NYLON: WHAT IS ANTI-SURVEILLANCE MAKEUP, AND DOES IT WORK?
NYLON: WHAT IS ANTI-SURVEILLANCE MAKEUP, AND DOES IT WORK?
@THEDAZZLECLUB / @8MEGABITS VIA INSTAGRAM Artists and activists are increasingly relying on these methods to fight racial bias in surveillance tech.
The global range of protests — sparked by the recent murders of George Floyd, Tony McDade, and Breonna Taylor, among many Black lives lost at the hands of the police — has amplified several important issues about systemic racism. Underlining the multiple discourses that challenge the unjust power of police and law enforcement is the issue of racial bias in surveillance tech.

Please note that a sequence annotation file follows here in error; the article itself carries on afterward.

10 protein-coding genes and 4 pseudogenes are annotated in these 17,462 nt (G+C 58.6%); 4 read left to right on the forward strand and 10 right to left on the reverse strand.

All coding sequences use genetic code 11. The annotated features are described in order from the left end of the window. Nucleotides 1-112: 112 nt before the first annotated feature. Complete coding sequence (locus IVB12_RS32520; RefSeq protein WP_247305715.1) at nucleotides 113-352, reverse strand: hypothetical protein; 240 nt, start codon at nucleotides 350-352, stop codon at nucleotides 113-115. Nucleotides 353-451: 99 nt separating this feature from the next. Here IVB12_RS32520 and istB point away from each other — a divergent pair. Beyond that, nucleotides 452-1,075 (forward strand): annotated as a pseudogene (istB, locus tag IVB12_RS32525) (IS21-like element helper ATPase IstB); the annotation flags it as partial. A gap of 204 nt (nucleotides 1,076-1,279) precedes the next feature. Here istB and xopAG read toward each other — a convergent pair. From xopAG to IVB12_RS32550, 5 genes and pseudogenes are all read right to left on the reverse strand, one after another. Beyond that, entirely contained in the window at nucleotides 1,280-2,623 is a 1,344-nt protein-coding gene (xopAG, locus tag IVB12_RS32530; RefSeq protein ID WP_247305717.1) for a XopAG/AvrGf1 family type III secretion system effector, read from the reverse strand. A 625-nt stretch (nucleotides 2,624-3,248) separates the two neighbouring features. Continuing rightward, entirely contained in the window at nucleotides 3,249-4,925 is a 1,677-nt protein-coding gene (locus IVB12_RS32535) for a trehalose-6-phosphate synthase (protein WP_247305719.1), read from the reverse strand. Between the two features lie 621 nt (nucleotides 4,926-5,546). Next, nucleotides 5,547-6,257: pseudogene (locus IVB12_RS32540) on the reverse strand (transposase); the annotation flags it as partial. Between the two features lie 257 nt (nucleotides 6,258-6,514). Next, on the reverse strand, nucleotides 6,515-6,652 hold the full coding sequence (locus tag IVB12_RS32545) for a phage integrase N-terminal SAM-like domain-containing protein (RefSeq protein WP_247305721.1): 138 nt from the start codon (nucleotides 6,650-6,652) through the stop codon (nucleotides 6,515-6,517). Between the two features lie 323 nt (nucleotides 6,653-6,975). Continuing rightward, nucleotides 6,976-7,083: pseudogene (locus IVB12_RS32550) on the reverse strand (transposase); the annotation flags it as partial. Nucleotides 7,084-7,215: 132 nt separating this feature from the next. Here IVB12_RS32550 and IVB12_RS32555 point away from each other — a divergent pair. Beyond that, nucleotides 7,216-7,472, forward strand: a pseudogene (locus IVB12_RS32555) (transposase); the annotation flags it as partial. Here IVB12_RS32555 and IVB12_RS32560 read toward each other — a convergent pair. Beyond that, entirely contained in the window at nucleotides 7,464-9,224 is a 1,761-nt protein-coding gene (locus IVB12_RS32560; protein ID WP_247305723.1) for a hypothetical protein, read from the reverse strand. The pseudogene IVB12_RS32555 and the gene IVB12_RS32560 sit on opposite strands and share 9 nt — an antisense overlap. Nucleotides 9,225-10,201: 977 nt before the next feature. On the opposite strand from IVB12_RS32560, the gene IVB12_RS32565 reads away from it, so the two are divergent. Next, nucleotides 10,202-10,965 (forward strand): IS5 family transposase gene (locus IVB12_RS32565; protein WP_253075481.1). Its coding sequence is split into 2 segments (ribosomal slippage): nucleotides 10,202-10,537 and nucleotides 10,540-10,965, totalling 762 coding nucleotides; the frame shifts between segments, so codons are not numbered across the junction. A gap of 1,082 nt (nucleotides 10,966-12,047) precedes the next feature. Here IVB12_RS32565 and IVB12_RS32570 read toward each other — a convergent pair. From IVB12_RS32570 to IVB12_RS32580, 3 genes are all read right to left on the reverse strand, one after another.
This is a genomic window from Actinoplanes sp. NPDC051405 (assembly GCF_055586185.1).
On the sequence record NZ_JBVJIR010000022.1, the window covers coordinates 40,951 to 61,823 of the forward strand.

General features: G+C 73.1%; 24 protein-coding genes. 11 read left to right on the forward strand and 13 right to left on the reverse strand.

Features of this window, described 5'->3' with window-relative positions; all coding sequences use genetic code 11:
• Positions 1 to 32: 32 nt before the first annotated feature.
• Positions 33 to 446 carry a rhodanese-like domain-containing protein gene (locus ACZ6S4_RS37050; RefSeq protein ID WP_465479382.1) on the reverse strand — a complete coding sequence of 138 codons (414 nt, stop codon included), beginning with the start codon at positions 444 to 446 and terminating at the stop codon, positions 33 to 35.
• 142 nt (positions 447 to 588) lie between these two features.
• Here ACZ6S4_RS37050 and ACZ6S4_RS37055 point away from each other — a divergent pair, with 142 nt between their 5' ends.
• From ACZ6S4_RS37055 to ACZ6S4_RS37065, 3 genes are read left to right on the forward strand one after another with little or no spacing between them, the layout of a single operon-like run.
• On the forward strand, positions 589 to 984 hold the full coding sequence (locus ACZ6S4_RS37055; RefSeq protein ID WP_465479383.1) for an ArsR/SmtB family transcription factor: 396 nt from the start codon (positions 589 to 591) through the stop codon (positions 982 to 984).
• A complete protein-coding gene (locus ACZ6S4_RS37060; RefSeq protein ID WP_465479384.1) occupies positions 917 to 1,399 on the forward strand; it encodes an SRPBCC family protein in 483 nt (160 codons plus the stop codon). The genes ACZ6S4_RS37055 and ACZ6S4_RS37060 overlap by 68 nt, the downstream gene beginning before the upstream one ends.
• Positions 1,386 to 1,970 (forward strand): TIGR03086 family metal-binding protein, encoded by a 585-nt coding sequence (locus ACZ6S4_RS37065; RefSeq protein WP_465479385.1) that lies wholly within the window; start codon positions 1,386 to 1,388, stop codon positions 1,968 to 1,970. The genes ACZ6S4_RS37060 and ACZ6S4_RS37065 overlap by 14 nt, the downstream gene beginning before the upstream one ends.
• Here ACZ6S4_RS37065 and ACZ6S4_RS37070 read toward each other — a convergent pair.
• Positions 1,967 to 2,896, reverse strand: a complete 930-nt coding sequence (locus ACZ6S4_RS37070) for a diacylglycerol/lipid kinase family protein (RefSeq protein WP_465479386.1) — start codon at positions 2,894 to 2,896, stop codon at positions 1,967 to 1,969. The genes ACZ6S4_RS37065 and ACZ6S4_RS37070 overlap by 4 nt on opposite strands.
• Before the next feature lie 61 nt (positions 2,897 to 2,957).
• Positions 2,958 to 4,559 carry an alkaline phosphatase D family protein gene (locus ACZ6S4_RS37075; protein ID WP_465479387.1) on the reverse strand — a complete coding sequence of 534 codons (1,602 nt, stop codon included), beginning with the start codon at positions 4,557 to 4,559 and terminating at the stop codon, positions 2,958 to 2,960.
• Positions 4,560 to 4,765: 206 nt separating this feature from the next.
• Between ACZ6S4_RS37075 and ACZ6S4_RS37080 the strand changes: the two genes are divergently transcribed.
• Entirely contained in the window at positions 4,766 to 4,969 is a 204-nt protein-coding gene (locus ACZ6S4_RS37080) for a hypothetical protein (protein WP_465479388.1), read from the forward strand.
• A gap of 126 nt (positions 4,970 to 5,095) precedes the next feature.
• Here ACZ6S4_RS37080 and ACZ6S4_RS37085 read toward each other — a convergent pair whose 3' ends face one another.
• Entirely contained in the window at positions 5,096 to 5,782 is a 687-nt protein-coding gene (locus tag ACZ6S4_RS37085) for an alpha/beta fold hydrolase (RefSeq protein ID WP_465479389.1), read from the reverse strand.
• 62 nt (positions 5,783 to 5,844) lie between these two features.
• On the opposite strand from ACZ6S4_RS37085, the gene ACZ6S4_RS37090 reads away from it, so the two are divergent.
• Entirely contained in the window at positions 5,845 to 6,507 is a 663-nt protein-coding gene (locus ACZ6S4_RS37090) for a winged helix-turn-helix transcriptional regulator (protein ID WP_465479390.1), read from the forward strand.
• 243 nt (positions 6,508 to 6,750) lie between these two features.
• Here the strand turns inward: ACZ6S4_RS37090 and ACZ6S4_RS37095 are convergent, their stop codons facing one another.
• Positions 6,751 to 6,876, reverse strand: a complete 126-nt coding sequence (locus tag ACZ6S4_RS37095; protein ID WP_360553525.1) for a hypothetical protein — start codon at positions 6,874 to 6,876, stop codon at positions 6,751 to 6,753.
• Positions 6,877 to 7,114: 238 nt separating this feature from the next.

For years, police and law enforcement agencies have had access to advanced facial recognition tools that enable them to keep track of civilian activities, and arrest potential criminals, but the system isn’t exactly accurate. Just last year, an independent study found that four out of five people identified as suspects by the London Metropolitan Police’s facial recognition systems were actually innocent. The report further attested that the software is 81 percent inaccurate, and often matched faces of lawful citizens to those on a wanted list. The inaccuracies, however, exist beyond the errors of just one software, and with the evolution of AI, multiple methods are now being widely used (and abused) by local law enforcement agencies across the world. “Invasive surveillance systems like sentiment heat maps, iris scans, automated license plate readers, drones, and, yes, facial recognition do more than strip Americans of our civil rights; they put us, and especially communities of color, in harm’s way,” says Cahn. But with zero actionable change in sight, the responsibility of fighting the injustice has fallen to the people. One of the most popular anti-face camouflages — that eventually became a breakthrough in anti-surveillance tech — was developed by artist Adam Harvey as part of his NYU thesis in 2010. “CV Dazzle” or computer vision dazzle as he calls it, is an open-source toolkit that facilitates techniques that use makeup, hair and accessories to create asymmetry that would obstruct the detection algorithms. London-based The Dazzle Club — a partnership between AiR and artist duo Yoke Collective — combines this unique face painting technique with “silent walking.” The group now organizes monthly walks along with discussions that centre around how artists can come together to fight back against surveillance. “The main aspect of CV dazzle is to throw off the kind of expected symmetry between the left and right side of your face. You do that by applying a mix of bold colors and geometric shapes,” say founders Georgina Rowlands and Evie Price. “The project was inspired by the dazzle ships used in World War [1 and 2] where warships would be painted with bolds — kind of black and white geometric shapes to obscure them out at sea. So we have the same kind of idea: hiding in plain sight with this kind of old graphic aesthetic.” And now, as the #BlackLivesMatter protests rage on, so have inquiries from curious protestors asking about effective ways to use CV Dazzle. “We have had a lot of people sharing CV Dazzle looks and looks for their Instagram, asking us whether we think it's a good idea,” the duo say. Sadly the technology isn’t as effective as it once was. “CV Dazzle was developed in 2010 and it was developed using primitive technologies that are unlikely to work on the current 2020 facial recognition algorithms, especially during the COVID pandemic," they say. “A lot of developers have really improved their systems so that it can recognize people just from their eyes if they're wearing a mask." Still, it’s not completely futile and does work against your phone cameras. “It will protect you against photographs taken at the protests by people,” say Rowlands and Price. “The only thing is we advise that you do it as a group and you're not just one person wearing CV Dazzle because it could make you a target on the street. You're going to stand out against the crowd; so just be careful in that respect.” The duo also suggest using sunglasses with LED lights (if you have access), along with a face mask, which should offer an adequate (albeit not complete) amount of protection. And if that’s not enough, there are other effective methods in the making. California-based makeup artist Kel Robinson, for instance, has been working to fight a “12 point recognition system” — something she describes as “the process of opening our iPhones with six points on each side of your face: chin, corner of mouth, cheekbone, ears, eye brow, and eye shape.” Each of these twelve points can be used to identify someone, but without at least four points, a positive identification is impossible. “The problem is that even while wearing PPE, up to half of these points are still visible,” she says. “To thwart a positive identification, ALWAYS keep your ears covered and use colorful eyeshadows to draw up the shape of your eyebrows. Create as much facial-information you want over your eyebrows to obscure any identifying points.” While these artists are tirelessly working to create advanced technologies that will counter newer surveillance tactics, the pace at which the A.I.-enabled tech is evolving is unprecedented. For these artists and activists, however, it is a fight worth fighting. “Anti-surveillance makeup is a potent reminder of how our own bodies have been turned into government tracking beacons,” says Cahn. "They are symbolically powerful, but I’m skeptical that they are practically effective. It’s difficult, if not impossible, to develop a design that can counter every form of facial recognition. Moreover, in a free society, we shouldn’t have to forsake our identity to walk the streets untracked. Instead, the only real solution to facial recognition [is the passing of] state, local, and (one day) federal laws that ban it. Not regulate it. Not reform it. But completely and categorically ban law enforcement use of the facial recognition. Until that date, anti-face can provide symbolic protection, but it won’t give protesters the robust privacy safeguards they need.” BY: JEENA SHARMA NYLON.COM